>From: "Jane Williams" <janewilliams20_at_...>
>Against what skill? "Predict average travel times"? No, knowing that
>sort of information comes under "no self-respecting hero...". Sure,
>there'll be variables. But in the RW, I can tell you that I can make it
>to work in 15 minutes in perfect conditions, a few minutes longer if
>it's raining, and ten minutes longer if I get stuck behind a tractor.
>Heavy snow, add an hour or two. So today I'll be allowing 20 minutes.
>Now, where was the roll? I might make a roll *after* I set out, but
>that's nothing to do with the decision about when to stop reading email
>and leave the house.
I'm sure the characters do know the travel times. The question is whether or not it matters to the players. The characters also know the complete myth of how Kroomdoodle Slew the Green Raven, but I'm not going to come up with the details of the myth either just because it came up in play. The real question is whether they can accomplish some goal using that knowledge.
The players know the system. I tell them the resistance to accomplish the task in question, and they know what abilities their character has. So they can estimate if they'll make it in time. This is both dramatic, and a realistic simulation of the events (perhaps not precise, but quite accurate). If it's something as known as travel time to work, then it's an automatic success. You're not telling me that players in your game actually say, "Ragnar gets up, and looks at his sundial. Does he have enough time to get to work?"
If a player did say that, it would be a clear signal to me that he wanted a contest to see if he made it through his early day without problem, perhaps because today is initiation day. I'd immediately ask what his character's goal was. If he fails, using my hypothetical, the penalty will be applied to the ritual. If there are no stakes, there is no roll, and the character succeeds automatically, and the details can be glossed over or created as need be. In all cases, the character either has a dramatic goal, or he does not. If the former then "a few days" always suffices. If the latter, 17 resistance does.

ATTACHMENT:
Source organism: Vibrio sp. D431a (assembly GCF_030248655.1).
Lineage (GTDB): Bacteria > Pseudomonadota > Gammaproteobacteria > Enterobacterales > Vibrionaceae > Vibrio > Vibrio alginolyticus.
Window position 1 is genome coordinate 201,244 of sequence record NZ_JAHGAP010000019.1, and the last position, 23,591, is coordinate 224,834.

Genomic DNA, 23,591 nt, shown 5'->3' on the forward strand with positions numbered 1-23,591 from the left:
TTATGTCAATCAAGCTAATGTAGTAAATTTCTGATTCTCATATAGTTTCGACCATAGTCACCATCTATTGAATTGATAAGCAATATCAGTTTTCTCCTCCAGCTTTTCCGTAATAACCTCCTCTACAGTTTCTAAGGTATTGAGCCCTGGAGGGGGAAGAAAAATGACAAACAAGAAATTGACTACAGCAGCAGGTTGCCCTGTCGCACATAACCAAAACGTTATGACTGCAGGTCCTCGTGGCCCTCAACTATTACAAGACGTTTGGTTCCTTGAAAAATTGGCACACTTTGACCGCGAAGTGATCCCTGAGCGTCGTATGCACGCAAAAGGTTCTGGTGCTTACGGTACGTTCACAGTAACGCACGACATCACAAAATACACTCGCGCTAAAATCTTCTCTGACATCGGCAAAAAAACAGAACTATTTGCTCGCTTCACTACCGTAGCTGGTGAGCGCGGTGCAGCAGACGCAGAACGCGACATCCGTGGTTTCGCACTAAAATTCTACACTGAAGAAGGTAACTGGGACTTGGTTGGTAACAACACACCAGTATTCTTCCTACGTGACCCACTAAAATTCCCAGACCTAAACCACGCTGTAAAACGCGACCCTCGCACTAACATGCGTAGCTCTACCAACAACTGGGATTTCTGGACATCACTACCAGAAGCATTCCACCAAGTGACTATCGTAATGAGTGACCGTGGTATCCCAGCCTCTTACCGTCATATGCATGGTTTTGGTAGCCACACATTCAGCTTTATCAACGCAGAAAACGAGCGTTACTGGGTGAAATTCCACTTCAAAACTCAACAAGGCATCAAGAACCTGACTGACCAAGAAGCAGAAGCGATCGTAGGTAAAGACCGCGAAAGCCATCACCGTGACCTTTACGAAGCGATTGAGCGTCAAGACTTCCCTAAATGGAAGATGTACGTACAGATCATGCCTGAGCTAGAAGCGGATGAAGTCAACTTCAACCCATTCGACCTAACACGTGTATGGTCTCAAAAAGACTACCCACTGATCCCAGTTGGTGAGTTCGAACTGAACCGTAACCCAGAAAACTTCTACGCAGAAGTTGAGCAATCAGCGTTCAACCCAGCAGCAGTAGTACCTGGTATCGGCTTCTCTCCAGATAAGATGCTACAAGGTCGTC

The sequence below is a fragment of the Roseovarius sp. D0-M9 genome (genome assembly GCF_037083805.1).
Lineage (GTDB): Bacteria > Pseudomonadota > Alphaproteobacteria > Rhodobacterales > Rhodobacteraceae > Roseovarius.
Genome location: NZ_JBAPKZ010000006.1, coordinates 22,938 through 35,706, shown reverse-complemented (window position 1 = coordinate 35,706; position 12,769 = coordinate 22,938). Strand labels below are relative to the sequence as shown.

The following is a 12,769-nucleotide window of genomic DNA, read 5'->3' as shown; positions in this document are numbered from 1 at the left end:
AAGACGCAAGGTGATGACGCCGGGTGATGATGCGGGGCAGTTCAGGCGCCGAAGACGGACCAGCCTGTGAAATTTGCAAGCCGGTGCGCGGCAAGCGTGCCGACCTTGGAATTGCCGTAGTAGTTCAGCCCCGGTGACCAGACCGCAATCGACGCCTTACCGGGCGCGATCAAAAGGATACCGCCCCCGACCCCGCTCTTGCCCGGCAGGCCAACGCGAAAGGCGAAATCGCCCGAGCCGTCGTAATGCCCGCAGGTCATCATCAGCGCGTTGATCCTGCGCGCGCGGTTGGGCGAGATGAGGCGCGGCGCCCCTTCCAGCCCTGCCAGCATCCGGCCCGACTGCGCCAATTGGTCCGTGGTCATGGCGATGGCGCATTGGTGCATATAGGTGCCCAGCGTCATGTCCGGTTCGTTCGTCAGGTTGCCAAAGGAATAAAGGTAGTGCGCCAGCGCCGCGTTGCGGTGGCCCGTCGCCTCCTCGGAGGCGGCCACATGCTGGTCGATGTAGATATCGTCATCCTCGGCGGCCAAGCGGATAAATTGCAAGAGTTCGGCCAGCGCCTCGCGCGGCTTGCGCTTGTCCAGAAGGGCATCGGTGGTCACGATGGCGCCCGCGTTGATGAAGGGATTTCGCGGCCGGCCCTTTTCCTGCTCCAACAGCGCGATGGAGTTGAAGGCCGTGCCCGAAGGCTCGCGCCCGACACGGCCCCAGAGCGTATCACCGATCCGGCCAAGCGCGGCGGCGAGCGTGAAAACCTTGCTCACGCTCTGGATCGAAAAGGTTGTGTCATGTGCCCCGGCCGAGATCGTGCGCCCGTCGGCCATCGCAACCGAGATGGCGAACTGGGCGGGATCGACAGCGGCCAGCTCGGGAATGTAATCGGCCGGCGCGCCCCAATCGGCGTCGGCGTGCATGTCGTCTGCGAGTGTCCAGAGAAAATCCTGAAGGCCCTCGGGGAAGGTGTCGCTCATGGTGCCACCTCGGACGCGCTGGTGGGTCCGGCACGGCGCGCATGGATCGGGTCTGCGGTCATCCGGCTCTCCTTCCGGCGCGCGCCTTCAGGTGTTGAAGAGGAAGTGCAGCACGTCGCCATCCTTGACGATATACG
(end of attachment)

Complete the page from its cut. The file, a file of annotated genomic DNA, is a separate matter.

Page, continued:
Travel is no different than purchasing something this way. HQ handles them both by having the character roll against some ability when it's dramatic to do so. It's a brilliant shift from the mode of play where you'd calculate the cost of the sword and deduct Klacks. The amount of money a character has could be a source of concern when planning, no? Does the player know how much he has? Yes, Weath 13. Against the fine sword's resistance of 5W. Better save up first or this purchase is likely to break the bank.
What you'll find is that after playing a while like this, players stop asking "How long to Whitewall?" and instead ask "Can I make it to Whitewall in time to warn them? What's the resistance? I want to plan on whether or not I can get there, and have enough time for the Kroomdoodle ritual."
Nothing wrong with the other play style either (played that way for 25 years with other systems), it's just not what I personally want out of HQ. If you do, then you've been given plenty of suggestions on calculating travel distances. I'm just giving you another option that works well. If you don't see how it applies, then the only thing I can suggest is that maybe you check out my IRC game to see it in action. Because I'm not sure that any amount of my fallible attempts to make it clear here can ever really convey what I'm getting at.
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